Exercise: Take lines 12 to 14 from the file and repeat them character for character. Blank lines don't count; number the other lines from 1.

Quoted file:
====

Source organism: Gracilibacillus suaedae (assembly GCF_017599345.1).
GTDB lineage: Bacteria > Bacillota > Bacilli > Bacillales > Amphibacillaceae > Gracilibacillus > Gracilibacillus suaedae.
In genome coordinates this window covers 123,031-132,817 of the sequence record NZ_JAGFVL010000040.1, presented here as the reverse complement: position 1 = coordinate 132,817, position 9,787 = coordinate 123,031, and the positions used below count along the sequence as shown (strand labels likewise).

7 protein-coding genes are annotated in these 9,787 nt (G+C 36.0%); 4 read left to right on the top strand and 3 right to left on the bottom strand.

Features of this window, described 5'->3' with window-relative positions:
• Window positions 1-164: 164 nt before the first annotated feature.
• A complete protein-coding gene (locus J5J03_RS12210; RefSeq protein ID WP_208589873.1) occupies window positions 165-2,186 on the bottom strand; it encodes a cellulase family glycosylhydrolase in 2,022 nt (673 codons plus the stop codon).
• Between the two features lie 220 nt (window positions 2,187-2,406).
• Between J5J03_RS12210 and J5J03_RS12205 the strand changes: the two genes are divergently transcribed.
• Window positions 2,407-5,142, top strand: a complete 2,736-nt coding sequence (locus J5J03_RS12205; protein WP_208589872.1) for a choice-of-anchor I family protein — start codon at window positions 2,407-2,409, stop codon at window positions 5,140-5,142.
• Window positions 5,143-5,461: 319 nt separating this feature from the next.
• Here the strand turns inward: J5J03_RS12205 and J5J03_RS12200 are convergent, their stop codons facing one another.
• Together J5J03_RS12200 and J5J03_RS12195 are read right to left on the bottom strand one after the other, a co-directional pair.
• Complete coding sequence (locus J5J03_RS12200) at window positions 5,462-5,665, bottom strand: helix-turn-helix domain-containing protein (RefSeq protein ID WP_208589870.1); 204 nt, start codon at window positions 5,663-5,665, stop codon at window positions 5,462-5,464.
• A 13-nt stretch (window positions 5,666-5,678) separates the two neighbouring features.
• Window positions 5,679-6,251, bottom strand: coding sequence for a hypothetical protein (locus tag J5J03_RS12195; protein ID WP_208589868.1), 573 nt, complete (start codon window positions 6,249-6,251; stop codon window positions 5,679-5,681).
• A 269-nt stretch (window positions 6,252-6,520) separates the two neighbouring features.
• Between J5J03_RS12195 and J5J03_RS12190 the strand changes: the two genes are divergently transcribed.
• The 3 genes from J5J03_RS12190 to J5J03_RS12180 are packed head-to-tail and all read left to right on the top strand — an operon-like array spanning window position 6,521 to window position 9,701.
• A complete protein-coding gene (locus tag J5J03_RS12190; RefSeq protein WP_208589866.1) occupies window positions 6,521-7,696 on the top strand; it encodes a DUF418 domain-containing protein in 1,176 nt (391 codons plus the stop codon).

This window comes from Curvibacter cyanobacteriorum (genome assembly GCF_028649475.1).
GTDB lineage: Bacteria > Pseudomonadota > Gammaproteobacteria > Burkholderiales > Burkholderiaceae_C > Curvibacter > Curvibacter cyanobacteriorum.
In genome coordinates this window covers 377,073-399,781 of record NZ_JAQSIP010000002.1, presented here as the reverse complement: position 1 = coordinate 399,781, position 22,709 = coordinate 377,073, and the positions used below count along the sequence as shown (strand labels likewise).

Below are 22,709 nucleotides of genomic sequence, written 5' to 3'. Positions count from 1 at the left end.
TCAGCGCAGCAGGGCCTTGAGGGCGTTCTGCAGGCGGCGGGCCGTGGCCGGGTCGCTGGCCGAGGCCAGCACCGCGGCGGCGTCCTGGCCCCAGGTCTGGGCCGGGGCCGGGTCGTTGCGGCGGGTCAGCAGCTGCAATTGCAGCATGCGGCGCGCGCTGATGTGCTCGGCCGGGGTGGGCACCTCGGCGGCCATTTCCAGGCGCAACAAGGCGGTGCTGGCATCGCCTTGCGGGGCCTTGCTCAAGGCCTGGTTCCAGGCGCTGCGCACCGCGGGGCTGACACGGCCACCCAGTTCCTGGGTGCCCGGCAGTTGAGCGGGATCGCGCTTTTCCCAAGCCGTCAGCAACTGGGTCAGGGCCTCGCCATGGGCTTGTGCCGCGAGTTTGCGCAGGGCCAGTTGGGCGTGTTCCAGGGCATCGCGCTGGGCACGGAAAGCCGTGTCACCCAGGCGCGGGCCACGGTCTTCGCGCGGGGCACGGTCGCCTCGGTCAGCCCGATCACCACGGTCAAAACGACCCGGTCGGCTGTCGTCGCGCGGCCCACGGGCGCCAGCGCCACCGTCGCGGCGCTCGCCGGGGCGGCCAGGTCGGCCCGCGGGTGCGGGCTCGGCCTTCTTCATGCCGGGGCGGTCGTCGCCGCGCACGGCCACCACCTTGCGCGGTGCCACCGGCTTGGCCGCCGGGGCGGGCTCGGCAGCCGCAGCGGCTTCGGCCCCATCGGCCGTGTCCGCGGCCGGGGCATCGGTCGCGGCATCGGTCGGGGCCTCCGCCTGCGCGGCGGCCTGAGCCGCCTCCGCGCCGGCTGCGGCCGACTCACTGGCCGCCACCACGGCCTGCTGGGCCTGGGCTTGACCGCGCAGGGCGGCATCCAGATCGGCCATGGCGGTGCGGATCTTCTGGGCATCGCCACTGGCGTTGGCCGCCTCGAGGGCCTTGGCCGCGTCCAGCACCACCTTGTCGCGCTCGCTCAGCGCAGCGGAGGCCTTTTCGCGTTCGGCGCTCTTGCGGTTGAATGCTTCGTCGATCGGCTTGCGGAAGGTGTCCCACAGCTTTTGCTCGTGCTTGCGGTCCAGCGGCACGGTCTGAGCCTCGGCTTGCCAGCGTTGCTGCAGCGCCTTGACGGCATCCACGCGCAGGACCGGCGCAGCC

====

• Here the strand turns inward: J5J03_RS12205 and J5J03_RS12200 are convergent, their stop codons facing one another.
• Together J5J03_RS12200 and J5J03_RS12195 are read right to left on the bottom strand one after the other, a co-directional pair.
• Complete coding sequence (locus J5J03_RS12200) at window positions 5,462-5,665, bottom strand: helix-turn-helix domain-containing protein (RefSeq protein ID WP_208589870.1); 204 nt, start codon at window positions 5,663-5,665, stop codon at window positions 5,462-5,464.